In our culture, most people recognize the name “Presbyterian” as being a church denomination, but many of those same people do not know anything more than that. The following is an attempt to explain as simply as possible what Presbyterians are and what Presbyterians do.
First of all, the term “Presbyterian” is like “Christian” in that it can describe either whole church congregations (of a certain sort) or individual believers (again, of a certain sort).
A Presbyterian church is one led by elders. This is where the name “Presbyterian” comes from—the Greek word for “elder” (presbyteros). Some other Christian traditions also get their names from their leadership structures—the Congregational (led by the congregation) and Episcopal (led by the bishop, which, in Greek, is episkopos) denominations being good examples of this. Yet, in addition to being led by elders, Presbyterian churches are also part of a tradition that involves its own characteristic doctrine and its own characteristic worship.
The doctrine of the Presbyterian tradition comes from the Bible, which is God’s word revealed through prophets and apostles who were inspired by the Holy Spirit. Throughout church history Christians have worked very hard to understand and faithfully articulate what it is that the Bible teaches. Presbyterian churches are in agreement with all Christian churches around the world in holding to the great ecumenical creeds of the early church (Apostles’ Creed, Nicene Creed, and Chalcedonian Creed), but they also hold to a much lengthier summary of biblical doctrine called the Westminster Confession of Faith (1647).
If you were to go to a Presbyterian congregation, you should expect to hear preaching and teaching which is consistent with this historic Protestant confession. In that same visit, you may also notice that the worship service conforms to a certain tradition of practice as well by focusing on the faithful preaching of God’s word and the confirming signs of God’s grace in the sacraments (the Lord’s Supper and baptism) while a reverent but joyful “dialogue” takes place between God and his people. In a Presbyterian worship service, God’s speaks and then God’s people respond in praise and prayer—a pattern which begins with the Call to Worship and carries through to the Benediction, when God blesses his people. Therefore, Presbyterian churches are Christian and biblical, but their distinct beliefs and practices go far beyond these general terms which apply to many churches.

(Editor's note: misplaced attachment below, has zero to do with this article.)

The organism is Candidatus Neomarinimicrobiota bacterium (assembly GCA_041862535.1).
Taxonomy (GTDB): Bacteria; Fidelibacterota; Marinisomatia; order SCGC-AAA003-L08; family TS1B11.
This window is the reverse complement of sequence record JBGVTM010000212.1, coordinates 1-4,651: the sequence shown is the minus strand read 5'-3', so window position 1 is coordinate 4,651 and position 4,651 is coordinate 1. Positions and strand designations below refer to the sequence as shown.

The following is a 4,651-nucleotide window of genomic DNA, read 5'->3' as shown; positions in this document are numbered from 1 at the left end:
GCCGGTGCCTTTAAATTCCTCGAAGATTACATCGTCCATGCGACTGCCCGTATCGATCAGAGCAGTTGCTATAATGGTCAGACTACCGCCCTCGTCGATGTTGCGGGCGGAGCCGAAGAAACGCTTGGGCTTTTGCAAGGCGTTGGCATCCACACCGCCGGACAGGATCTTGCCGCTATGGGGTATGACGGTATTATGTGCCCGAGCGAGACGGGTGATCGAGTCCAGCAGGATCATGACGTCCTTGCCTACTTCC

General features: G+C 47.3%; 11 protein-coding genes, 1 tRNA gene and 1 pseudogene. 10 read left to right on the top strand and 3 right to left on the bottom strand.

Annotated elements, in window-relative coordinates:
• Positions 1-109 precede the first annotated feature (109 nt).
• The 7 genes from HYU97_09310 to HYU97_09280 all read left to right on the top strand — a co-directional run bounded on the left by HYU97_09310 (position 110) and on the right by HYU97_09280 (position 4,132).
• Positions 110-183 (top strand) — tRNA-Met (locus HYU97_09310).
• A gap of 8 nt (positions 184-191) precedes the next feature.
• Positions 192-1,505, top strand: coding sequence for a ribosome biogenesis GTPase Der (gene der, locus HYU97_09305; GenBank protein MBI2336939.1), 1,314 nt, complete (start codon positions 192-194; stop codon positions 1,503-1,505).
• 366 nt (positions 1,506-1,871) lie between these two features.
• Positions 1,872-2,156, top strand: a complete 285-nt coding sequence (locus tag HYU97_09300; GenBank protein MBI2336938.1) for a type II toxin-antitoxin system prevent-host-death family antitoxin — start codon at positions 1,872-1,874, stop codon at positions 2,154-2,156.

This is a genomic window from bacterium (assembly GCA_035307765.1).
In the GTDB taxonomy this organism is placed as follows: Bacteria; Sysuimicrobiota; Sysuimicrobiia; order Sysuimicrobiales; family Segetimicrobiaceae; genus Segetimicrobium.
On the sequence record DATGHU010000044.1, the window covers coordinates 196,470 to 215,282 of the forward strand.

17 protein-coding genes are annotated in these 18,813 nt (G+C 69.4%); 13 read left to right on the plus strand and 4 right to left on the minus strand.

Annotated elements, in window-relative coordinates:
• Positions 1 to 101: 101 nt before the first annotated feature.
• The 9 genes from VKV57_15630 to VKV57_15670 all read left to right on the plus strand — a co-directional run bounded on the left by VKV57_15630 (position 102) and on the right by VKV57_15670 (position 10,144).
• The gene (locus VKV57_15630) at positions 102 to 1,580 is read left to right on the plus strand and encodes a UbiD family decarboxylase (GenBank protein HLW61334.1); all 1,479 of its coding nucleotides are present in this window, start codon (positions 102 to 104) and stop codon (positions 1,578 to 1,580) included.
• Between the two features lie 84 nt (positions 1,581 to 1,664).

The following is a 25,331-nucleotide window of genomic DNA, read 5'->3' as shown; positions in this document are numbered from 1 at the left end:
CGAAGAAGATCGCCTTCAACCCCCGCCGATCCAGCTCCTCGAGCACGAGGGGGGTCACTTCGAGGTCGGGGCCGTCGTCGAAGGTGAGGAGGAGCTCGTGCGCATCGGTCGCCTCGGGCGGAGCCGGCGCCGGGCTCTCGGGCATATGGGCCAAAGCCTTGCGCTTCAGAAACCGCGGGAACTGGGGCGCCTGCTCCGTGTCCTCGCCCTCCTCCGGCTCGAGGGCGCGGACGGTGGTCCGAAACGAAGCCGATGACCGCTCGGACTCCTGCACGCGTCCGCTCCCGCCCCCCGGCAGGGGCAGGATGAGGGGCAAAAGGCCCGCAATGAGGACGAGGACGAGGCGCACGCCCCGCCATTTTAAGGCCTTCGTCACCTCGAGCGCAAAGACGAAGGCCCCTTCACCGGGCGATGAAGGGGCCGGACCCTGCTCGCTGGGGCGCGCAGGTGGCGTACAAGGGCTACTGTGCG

What, then, is a person who is “Presbyterian”? Quite simply, a Presbyterian person is a Christian who is a member of a Presbyterian church as described above. That person has publicly professed faith in the Lord Jesus Christ for salvation, and they become a vital part of a local church where they join regularly for worship, fellowship, and service. All Presbyterian church members are Christians who demonstrate sincere faith and place themselves under the accountability of church elders so that they can worship, grow, and serve in the local church.
There are Presbyterian churches and Presbyterian church members in every part of the inhabited world—from San Francisco to São Paulo (Brazil) to Shanghai (China) and everywhere in between. In recent years, more and more Presbyterian churches are being established in New England, which historically gave preference to Congregational churches over Presbyterian churches. If you are in southern New Hampshire, please consider paying a Sunday morning visit to one of the Presbyterian churches in such towns as Dover, Jaffrey, Manchester, Merrimack, Concord, Exeter, Laconia, or Nashua—all of which will warmly welcome you.